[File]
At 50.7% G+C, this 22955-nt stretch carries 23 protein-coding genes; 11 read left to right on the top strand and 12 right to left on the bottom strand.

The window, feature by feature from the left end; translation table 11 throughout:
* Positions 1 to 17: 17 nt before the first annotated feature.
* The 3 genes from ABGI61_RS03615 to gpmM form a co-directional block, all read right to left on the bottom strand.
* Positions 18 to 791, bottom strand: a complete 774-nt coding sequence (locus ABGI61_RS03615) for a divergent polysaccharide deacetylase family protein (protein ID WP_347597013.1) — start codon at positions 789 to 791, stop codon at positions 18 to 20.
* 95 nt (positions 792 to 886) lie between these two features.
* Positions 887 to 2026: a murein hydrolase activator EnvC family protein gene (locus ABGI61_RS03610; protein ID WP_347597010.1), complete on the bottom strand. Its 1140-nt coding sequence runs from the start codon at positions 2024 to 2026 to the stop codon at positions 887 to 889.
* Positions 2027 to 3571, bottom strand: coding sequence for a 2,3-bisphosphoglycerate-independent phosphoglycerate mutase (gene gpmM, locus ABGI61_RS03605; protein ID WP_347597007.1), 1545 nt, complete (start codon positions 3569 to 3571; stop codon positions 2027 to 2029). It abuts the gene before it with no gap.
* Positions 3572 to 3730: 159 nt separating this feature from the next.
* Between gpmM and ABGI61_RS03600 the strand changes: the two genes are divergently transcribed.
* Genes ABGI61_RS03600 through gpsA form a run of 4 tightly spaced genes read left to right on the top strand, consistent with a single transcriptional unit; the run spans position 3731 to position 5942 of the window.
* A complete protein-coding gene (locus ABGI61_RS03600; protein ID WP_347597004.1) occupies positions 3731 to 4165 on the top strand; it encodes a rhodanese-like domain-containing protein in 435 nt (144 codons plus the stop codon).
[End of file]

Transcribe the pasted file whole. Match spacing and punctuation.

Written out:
At 50.7% G+C, this 22955-nt stretch carries 23 protein-coding genes; 11 read left to right on the top strand and 12 right to left on the bottom strand.

The window, feature by feature from the left end; translation table 11 throughout:
* Positions 1 to 17: 17 nt before the first annotated feature.
* The 3 genes from ABGI61_RS03615 to gpmM form a co-directional block, all read right to left on the bottom strand.
* Positions 18 to 791, bottom strand: a complete 774-nt coding sequence (locus ABGI61_RS03615) for a divergent polysaccharide deacetylase family protein (protein ID WP_347597013.1) — start codon at positions 789 to 791, stop codon at positions 18 to 20.
* 95 nt (positions 792 to 886) lie between these two features.
* Positions 887 to 2026: a murein hydrolase activator EnvC family protein gene (locus ABGI61_RS03610; protein ID WP_347597010.1), complete on the bottom strand. Its 1140-nt coding sequence runs from the start codon at positions 2024 to 2026 to the stop codon at positions 887 to 889.
* Positions 2027 to 3571, bottom strand: coding sequence for a 2,3-bisphosphoglycerate-independent phosphoglycerate mutase (gene gpmM, locus ABGI61_RS03605; protein ID WP_347597007.1), 1545 nt, complete (start codon positions 3569 to 3571; stop codon positions 2027 to 2029). It abuts the gene before it with no gap.
* Positions 3572 to 3730: 159 nt separating this feature from the next.
* Between gpmM and ABGI61_RS03600 the strand changes: the two genes are divergently transcribed.
* Genes ABGI61_RS03600 through gpsA form a run of 4 tightly spaced genes read left to right on the top strand, consistent with a single transcriptional unit; the run spans position 3731 to position 5942 of the window.
* A complete protein-coding gene (locus ABGI61_RS03600; protein ID WP_347597004.1) occupies positions 3731 to 4165 on the top strand; it encodes a rhodanese-like domain-containing protein in 435 nt (144 codons plus the stop codon).